From Nelson in Tokyo.
Aug 05, 2014Nelson Surjon
The government will raise the maximum ambient radiation level target for the cleanup operation around the stricken Fukushima No. 1 nuclear plant from an hourly 0.23 microsieverts to 0.3-0.6 microsieverts.
The Environment Ministry made the decision after analysis showing that people living in contaminated zones would still have an annual dose of less than the 1 millisievert maximum even at the new, higher hourly target. While relaxing the 0.23 microsievert hourly maximum (which does not include normal background radiation) will make the cleanup operation more efficient, residents of the municipalities affected may find the sudden shift upwards of the “safe” dose worrying.
The ministry will present the revised number to municipalities concerned at a meeting sometime soon. At the same time, the government will present a plan to distribute dosimeters to residents to track their individual doses. Individual exposure varies depending on the person’s location and their daily activities, and the ministry plans to use this detailed data to adjust the intensity of the cleanup operations to best suit local conditions and focus on areas of the most need.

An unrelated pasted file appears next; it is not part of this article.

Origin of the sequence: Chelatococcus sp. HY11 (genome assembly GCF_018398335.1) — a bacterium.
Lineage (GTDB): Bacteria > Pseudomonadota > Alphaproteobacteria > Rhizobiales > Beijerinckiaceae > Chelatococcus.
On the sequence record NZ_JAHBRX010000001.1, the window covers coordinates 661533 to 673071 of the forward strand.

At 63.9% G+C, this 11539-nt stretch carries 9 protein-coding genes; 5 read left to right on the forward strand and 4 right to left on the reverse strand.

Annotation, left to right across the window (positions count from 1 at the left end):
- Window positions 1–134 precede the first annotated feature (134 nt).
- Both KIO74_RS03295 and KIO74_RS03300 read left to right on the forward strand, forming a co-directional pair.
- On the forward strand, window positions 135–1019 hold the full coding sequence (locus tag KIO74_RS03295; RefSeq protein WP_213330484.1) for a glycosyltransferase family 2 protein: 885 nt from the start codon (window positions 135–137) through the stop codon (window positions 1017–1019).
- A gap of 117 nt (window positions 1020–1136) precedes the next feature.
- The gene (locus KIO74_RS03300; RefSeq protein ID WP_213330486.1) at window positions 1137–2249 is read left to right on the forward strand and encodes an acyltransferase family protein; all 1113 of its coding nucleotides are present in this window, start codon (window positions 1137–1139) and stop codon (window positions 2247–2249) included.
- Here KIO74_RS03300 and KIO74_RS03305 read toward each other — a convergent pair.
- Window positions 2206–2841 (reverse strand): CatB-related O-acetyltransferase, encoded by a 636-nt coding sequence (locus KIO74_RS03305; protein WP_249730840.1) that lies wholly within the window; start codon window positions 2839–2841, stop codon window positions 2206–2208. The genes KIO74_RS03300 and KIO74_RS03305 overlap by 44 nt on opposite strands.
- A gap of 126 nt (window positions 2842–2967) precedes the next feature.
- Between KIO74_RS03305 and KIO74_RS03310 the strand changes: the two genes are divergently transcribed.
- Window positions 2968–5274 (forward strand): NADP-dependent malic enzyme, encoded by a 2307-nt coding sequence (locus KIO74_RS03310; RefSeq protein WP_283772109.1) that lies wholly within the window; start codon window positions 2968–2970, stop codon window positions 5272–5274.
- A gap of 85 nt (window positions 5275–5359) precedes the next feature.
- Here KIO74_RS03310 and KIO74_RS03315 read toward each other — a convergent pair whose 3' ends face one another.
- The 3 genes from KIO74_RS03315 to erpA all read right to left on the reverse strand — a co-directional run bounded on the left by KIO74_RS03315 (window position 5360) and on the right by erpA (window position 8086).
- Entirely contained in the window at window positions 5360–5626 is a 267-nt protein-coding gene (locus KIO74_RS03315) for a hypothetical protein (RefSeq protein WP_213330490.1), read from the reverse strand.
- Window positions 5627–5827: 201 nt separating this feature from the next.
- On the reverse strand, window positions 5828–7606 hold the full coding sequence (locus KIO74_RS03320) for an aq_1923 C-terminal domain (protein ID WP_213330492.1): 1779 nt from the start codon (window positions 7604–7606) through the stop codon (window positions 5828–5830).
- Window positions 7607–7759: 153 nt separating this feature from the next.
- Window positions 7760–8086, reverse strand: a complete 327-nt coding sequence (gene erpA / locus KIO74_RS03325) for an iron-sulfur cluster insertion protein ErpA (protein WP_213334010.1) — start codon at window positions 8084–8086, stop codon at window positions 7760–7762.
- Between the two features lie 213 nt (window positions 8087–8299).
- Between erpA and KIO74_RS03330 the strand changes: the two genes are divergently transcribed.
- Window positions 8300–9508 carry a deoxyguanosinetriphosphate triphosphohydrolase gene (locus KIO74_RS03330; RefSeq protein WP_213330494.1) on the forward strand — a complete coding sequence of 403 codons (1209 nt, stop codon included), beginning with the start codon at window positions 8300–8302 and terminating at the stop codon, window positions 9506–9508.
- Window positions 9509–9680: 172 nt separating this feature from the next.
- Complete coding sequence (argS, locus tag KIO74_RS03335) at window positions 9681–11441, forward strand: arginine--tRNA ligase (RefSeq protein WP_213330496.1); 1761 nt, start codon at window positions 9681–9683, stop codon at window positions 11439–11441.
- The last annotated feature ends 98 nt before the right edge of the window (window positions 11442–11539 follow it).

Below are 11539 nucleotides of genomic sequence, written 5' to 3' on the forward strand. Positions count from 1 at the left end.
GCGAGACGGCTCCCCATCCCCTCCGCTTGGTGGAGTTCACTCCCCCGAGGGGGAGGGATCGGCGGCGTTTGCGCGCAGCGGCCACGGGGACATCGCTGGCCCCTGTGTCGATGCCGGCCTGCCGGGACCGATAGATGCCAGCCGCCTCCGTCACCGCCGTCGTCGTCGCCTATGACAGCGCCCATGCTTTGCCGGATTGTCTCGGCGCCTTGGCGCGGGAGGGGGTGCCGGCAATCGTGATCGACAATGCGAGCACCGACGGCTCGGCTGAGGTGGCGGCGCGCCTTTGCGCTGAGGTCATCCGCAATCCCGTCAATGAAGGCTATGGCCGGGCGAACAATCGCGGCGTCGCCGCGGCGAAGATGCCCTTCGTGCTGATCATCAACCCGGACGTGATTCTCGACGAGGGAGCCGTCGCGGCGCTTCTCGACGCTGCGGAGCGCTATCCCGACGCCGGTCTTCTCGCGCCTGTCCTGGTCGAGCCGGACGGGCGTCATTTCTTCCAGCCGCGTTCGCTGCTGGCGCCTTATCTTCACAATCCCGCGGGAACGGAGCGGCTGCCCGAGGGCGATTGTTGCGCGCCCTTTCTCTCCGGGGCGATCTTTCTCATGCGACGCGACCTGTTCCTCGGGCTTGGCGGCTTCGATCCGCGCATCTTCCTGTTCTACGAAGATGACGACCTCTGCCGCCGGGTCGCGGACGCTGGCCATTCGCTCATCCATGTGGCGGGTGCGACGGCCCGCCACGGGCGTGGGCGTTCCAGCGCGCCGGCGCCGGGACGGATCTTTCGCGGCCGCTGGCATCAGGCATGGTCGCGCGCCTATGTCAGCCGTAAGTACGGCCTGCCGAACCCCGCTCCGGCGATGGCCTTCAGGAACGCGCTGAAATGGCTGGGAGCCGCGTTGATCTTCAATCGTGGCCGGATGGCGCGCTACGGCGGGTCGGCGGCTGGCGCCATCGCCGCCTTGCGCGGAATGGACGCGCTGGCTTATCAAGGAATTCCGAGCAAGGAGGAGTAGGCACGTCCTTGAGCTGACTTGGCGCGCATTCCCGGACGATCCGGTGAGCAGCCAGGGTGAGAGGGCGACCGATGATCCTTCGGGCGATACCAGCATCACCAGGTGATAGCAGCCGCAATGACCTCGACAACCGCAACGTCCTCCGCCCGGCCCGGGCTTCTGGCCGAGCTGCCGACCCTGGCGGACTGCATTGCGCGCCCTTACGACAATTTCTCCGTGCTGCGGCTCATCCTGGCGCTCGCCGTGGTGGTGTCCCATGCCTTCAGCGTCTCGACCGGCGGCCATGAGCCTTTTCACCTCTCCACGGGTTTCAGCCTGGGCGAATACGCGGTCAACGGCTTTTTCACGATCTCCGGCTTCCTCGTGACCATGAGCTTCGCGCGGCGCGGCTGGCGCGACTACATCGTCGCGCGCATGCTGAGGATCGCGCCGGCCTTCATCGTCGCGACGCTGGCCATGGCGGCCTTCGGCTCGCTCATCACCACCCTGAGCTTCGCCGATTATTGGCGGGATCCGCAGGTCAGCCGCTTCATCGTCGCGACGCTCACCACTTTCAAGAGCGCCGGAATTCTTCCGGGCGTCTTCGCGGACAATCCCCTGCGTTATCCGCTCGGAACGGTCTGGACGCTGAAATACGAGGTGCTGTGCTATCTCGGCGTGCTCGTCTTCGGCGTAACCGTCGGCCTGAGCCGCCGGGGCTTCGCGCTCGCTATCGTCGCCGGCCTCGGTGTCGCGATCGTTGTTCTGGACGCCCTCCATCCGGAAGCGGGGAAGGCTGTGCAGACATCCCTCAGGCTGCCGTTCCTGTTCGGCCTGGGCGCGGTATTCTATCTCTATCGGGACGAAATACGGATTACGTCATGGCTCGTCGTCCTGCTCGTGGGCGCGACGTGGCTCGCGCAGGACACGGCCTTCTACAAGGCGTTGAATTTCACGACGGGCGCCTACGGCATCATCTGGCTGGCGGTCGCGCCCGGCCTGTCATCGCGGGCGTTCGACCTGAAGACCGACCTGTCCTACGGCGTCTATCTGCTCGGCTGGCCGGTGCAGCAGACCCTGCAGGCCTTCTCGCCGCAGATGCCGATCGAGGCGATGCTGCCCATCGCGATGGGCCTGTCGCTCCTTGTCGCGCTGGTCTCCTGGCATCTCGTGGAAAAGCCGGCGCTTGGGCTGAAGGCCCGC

In short, the government is looking to shift away from the blanket cleanup operation of the past three years to prioritizing reducing the radiation doses of residents.
Environment Ministry guidelines issued for the cleanup areas in 2011 advised residents to stay indoors 16 hours a day, adding that the dose absorbed inside a wooden structure was 40 percent of that when in the open air. The ministry also stated that it had calculated the maximum hourly ambient radiation level at 0.23 microsieverts for residents to stay under the prescribed 1 millisievert per year dose.
Based on the ministry advisory, the cities of Fukushima, Koriyama and other local bodies drew up plans to clear away contaminated soil to get the radiation level below the 0.23 microsievert per hour mark. Authorities discovered, however, that the lower the radioactive contamination in a particular spot, the less effective was the cleanup operation in getting rid of it. There have been many cases where radiation levels have remained stubbornly above 0.23 microsieverts per hour even after decontamination, sparking resident demands that cleanups be repeated.
The cities of Date and Soma, meanwhile, distributed dosimeters to their residents in affected areas, and compared ambient radiation levels with the actual doses absorbed by their citizens. Environment Ministry analysis of the data showed that residents living in areas with an ambient radiation level of 0.3-0.6 microsieverts per hour for the most part stayed under the maximum annual dose of 1 millisievert.
With these results in hand, the ministry declared that it was “necessary to respond to the actual situation with respect to resident’s radiation dose levels” and embarked on the policy shift.